[GRG] Increasing AMPK slows aging


Biologists delay the aging process by ‘remote control’


September 8, 2014


University of California – Los Angeles


Biologists have identified a gene that can slow the aging process
when activated remotely in key organ systems. The life scientists,
working with fruit flies, activated a gene called AMPK that is a
key energy sensor in cells. Increasing AMPK in the intestine
increased the fly’s life by about 30 percent, and the fly stayed
healthier longer as well. The research could have important
implications for delaying aging and disease in humans.

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Activating a gene called AMPK in the nervous system induces the
anti-aging cellular recycling process of autophagy in both the
brain and intestine. Activating AMPK in the intestine leads to
increased autophagy in both the intestine and brain. Matthew
Ulgherait, David Walker and UCLA colleagues showed that this ‘inter-
organ’ communication during aging can substantially prolong the
healthy lifespan of fruit flies.

Credit: Matthew Ulgherait/UCLA

[Click to enlarge image]

UCLA biologists have identified a gene that can slow the aging
process throughout the entire body when activated remotely in key
organ systems.

Working with fruit flies, the life scientists activated a gene
called AMPK that is a key energy sensor in cells; it gets activated
when cellular energy levels are low.

Increasing the amount of AMPK in fruit flies’ intestines increased
their lifespans by about 30 percent — to roughly eight weeks from
the typical six — and the flies stayed healthier longer as well.

The research, published Sept. 4 in the open-source journal Cell
Reports, could have important implications for delaying aging and
disease in humans, said David Walker, an associate professor of
integrative biology and physiology at UCLA and senior author of the

“We have shown that when we activate the gene in the intestine or
the nervous system, we see the aging process is slowed beyond the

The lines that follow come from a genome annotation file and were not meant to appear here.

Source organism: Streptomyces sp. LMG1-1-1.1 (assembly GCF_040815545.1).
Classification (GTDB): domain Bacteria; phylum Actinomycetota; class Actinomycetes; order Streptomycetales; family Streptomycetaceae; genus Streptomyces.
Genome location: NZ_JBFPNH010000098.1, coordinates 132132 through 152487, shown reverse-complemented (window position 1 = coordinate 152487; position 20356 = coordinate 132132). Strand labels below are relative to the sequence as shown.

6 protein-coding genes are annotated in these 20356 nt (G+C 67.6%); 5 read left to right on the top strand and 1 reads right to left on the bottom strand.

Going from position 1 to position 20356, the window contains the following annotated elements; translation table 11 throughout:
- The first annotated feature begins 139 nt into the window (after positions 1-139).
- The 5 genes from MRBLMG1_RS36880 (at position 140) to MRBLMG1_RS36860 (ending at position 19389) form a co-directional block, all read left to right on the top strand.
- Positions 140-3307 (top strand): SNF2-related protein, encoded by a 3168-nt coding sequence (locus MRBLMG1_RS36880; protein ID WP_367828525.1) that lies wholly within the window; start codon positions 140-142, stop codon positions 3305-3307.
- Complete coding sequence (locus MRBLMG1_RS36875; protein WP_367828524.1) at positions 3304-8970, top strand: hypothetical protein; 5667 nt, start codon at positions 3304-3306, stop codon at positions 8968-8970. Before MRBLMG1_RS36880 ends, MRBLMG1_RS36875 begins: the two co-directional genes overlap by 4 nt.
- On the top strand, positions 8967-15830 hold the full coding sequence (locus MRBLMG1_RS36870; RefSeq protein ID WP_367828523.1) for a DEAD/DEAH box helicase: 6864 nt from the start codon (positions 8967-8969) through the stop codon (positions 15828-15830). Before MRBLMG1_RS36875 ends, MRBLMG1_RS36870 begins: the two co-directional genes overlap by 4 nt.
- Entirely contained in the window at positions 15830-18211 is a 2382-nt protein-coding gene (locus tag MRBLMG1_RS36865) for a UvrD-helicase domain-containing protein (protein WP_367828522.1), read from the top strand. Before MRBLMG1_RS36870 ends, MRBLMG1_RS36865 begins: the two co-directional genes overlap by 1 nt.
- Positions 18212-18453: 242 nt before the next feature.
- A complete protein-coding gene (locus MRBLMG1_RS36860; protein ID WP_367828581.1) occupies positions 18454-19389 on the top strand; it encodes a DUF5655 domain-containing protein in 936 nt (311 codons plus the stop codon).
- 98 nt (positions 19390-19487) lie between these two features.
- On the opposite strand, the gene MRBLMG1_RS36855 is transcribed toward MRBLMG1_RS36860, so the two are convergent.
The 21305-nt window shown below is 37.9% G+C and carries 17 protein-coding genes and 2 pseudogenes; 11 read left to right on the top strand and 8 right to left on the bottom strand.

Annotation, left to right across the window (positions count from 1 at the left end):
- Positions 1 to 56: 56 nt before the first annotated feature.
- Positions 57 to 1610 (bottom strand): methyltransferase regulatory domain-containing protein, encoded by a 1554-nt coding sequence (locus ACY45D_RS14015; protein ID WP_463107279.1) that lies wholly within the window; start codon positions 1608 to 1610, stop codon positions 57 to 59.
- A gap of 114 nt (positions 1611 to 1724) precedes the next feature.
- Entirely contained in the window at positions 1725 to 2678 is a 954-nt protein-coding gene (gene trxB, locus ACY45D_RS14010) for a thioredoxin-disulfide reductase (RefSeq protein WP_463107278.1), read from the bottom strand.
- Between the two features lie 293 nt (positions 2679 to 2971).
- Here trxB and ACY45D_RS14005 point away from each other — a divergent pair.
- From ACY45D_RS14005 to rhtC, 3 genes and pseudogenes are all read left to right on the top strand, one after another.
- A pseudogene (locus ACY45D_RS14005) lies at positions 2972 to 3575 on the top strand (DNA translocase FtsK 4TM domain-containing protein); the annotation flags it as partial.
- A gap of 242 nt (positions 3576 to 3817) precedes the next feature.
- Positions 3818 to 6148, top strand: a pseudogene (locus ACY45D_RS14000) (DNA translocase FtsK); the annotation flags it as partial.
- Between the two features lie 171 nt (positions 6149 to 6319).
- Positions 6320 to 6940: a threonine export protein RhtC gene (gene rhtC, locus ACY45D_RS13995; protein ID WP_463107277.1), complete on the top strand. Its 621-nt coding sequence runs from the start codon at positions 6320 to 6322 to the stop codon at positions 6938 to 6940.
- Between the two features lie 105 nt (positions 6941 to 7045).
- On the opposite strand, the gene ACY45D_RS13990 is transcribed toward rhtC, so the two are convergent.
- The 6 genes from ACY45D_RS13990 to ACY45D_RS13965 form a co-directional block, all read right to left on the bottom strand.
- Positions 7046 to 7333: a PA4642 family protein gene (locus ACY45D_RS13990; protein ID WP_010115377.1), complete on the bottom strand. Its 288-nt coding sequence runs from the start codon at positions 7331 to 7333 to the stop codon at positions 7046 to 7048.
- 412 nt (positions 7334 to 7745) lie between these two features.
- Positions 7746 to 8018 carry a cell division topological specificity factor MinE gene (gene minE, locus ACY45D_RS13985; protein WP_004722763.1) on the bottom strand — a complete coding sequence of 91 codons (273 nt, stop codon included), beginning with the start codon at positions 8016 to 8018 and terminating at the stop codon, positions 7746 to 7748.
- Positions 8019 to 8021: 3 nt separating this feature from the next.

organ system in which the gene is activated,” Walker said.

Walker said that the findings are important because extending the
healthy life of humans would presumably require protecting many of
the body’s organ systems from the ravages of aging — but
delivering anti-aging treatments to the brain or other key organs
could prove technically difficult. The study suggests that
activating AMPK in a more accessible organ such as the intestine,
for example, could ultimately slow the aging process throughout the
entire body, including the brain.

Humans have AMPK, but it is usually not activated at a high level,
Walker said.

“Instead of studying the diseases of aging — Parkinson’s disease,
Alzheimer’s disease, cancer, stroke, cardiovascular disease,
diabetes — one by one, we believe it may be possible to intervene
in the aging process and delay the onset of many of these
diseases,” said Walker, a member of UCLA’s Molecular Biology
Institute. “We are not there yet, and it could, of course, take
many years, but that is our goal and we think it is realistic.

“The ultimate aim of our research is to promote healthy aging in

The fruit fly, Drosophila melanogaster, is a good model for
studying aging in humans because scientists have identified all of
the fruit fly’s genes and know how to switch individual genes on
and off. The biologists studied approximately 100,000 of them over
the course of the study.

Lead author Matthew Ulgherait, who conducted the research in
Walker’s laboratory as a doctoral student, focused on a cellular